A succession of tougher and tougher opponents presented the opportunity for the smaller fighter from Toms River, NJ to prove he belonged, and he did it in impressive fashion, dispatching the likes of Spencer Fisher, Mark Bocek, Hermes Franca, Sean Sherk and Matt Veach -- dropping just one match along the way to Gray Maynard -- before earning a shot at the title against BJ Penn at UFC 112 in Abu Dhabi.

Edgar shocked the world by taking a unanimous decision, and then did it again in an immediate rematch at UFC 118. A rematch with Gray Maynard ended in an exciting draw in January 2011 and Edgar won their third match with a fourth round knockout, becoming the first person to ever finish the tough Maynard at UFC 136.

Edgar then lost his belt at UFC 144 in Japan’s Saitama Super Arena to Henderson, and after losing the rematch earlier this month in a razor close split decision, he decided now is the right time to go down to 145.

“I told myself I wouldn’t make a decision until after the fight,” he said. “I wanted to give myself a week to figure it out. I don’t know if I would have felt differently if I did win the title back. You always have to give yourself some time because right after a fight emotions are always running high, win or lose.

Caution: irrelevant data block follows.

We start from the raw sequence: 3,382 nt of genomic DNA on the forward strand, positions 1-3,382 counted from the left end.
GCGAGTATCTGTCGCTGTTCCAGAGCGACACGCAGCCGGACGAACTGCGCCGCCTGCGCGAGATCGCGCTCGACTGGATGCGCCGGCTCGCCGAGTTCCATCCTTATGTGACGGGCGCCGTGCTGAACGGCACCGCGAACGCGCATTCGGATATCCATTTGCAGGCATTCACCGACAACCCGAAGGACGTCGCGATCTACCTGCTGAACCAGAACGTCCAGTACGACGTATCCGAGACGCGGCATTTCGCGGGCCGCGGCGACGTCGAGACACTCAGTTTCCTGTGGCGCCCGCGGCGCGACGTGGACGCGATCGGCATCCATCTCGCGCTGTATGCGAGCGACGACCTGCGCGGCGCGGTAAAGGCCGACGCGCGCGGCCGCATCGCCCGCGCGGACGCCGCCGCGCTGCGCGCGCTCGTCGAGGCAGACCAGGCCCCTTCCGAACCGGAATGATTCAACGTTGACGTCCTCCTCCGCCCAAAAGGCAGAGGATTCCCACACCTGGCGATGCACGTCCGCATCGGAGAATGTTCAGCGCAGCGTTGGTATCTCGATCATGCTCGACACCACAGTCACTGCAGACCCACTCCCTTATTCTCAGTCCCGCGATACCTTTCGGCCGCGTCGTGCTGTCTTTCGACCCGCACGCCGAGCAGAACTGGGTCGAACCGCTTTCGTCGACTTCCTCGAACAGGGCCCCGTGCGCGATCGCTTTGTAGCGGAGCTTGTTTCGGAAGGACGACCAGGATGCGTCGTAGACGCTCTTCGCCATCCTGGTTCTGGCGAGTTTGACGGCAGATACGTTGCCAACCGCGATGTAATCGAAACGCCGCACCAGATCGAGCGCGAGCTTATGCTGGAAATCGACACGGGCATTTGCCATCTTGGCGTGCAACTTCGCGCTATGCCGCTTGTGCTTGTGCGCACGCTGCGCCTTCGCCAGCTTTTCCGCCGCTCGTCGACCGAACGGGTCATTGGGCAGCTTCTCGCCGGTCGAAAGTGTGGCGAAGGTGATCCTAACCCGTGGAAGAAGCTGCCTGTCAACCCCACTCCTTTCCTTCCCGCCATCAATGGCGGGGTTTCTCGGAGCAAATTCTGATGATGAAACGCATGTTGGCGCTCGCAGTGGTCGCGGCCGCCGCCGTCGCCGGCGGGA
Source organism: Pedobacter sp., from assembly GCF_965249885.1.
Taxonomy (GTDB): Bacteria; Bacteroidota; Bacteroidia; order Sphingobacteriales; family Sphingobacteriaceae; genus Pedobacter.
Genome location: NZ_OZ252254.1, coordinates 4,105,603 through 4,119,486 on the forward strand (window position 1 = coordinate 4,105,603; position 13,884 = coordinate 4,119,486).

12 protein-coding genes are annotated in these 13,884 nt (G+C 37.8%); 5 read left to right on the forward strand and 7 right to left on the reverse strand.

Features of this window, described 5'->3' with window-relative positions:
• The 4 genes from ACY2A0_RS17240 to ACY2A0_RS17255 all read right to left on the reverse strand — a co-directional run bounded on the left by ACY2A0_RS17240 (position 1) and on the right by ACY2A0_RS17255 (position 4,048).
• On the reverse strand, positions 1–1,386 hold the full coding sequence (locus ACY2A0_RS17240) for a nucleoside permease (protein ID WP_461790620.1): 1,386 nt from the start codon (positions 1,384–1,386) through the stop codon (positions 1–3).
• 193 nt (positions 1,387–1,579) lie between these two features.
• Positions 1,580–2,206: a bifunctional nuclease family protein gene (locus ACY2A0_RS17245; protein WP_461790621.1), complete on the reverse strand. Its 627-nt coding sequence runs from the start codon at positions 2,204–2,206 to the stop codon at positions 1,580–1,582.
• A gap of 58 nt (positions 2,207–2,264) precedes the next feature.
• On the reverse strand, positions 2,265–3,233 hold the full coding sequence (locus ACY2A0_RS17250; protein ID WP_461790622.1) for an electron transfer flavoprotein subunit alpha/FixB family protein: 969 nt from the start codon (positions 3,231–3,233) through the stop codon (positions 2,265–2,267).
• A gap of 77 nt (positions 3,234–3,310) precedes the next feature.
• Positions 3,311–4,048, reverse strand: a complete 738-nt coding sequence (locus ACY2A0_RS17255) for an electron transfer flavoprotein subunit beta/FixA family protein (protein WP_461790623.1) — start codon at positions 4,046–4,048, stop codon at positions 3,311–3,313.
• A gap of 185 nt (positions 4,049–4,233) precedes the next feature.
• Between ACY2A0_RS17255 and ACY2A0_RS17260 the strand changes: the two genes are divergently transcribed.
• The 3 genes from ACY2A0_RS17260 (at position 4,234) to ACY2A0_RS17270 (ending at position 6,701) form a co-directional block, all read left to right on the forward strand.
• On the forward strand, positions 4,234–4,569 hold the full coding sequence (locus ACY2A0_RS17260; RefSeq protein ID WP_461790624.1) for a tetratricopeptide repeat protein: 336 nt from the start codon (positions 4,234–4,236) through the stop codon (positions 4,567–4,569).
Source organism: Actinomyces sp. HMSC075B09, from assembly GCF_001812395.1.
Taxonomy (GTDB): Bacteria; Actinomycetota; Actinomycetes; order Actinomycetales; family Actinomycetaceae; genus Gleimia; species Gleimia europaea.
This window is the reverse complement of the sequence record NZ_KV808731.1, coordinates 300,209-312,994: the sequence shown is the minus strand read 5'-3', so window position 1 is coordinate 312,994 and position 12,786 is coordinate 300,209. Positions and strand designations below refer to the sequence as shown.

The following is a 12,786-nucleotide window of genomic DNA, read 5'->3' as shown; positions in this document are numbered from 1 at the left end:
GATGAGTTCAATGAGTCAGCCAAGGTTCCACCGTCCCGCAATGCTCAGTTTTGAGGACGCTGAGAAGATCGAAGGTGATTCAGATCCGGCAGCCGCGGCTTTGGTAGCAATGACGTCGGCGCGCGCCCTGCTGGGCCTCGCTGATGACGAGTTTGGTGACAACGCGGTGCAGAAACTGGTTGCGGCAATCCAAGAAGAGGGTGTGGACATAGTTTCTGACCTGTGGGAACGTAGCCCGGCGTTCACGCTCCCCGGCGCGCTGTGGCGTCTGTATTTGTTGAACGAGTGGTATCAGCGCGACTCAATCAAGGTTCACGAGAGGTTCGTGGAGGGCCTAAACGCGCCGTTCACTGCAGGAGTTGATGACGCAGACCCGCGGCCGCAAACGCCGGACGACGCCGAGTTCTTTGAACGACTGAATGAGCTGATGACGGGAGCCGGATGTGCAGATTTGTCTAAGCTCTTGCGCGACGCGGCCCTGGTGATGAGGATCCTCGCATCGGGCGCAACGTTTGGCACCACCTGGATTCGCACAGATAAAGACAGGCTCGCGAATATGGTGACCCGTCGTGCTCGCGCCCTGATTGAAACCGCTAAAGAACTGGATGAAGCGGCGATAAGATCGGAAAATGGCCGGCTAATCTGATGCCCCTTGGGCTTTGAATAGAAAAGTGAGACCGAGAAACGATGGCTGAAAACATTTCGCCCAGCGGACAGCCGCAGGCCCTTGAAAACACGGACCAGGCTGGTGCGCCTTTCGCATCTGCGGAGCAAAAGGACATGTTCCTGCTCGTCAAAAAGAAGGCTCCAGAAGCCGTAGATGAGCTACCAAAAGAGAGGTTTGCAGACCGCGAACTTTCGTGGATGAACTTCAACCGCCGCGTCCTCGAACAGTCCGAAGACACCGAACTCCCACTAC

White said Edgar would be a “monster” at 145, but Frankie is quick to point out that even at featherweight he’s still a small guy.

“For real I don’t think I will be the bigger guy,” he said. “I think these guys at ‘45 cut more weight than I will. I may not be dwarfed in size like some of the guys I’ve fought at lightweight but these ‘45 pounders present different challenges. By no means do I think that by going down to a different weight class I’m going to be successful right away. I think I’m still going to have solid opponents to fight.”

Aldo is scheduled to fight Eric Koch at UFC 153 in Rio in October. Should Edgar win in impressive fashion in his featherweight debut, he could very well see a chance at another belt sooner than later, especially if he wins against a name opponent like Chad Mendes.

“I am a fan of Chad,” says Edgar. “I like him as a person, as a fighter, but like I said, I don’t call anybody out. That was the nice thing about being the champion, you didn’t have to call anybody out, you fought the number one contender, that was one of the perks of being the champion. Being that I’m just in the mix now, I guess we’ll see who they put me with.”

Should Edgar be successful at another title run, he would be only the third fighter in UFC history to win belts in two different divisions, with legends BJ Penn and Randy Couture being the other two. As far as concessions go, that’s not bad company for Edgar to keep.

“That would be phenomenal,” he said. “That would be something you can look back on in later years and be proud of, but I can’t really look past this next fight. I don’t know what they envision about an immediate title shot or not. I know Dana said at the press conference that he wants to see me fight a guy first. I really don’t care, I just want to get back to my winning ways.”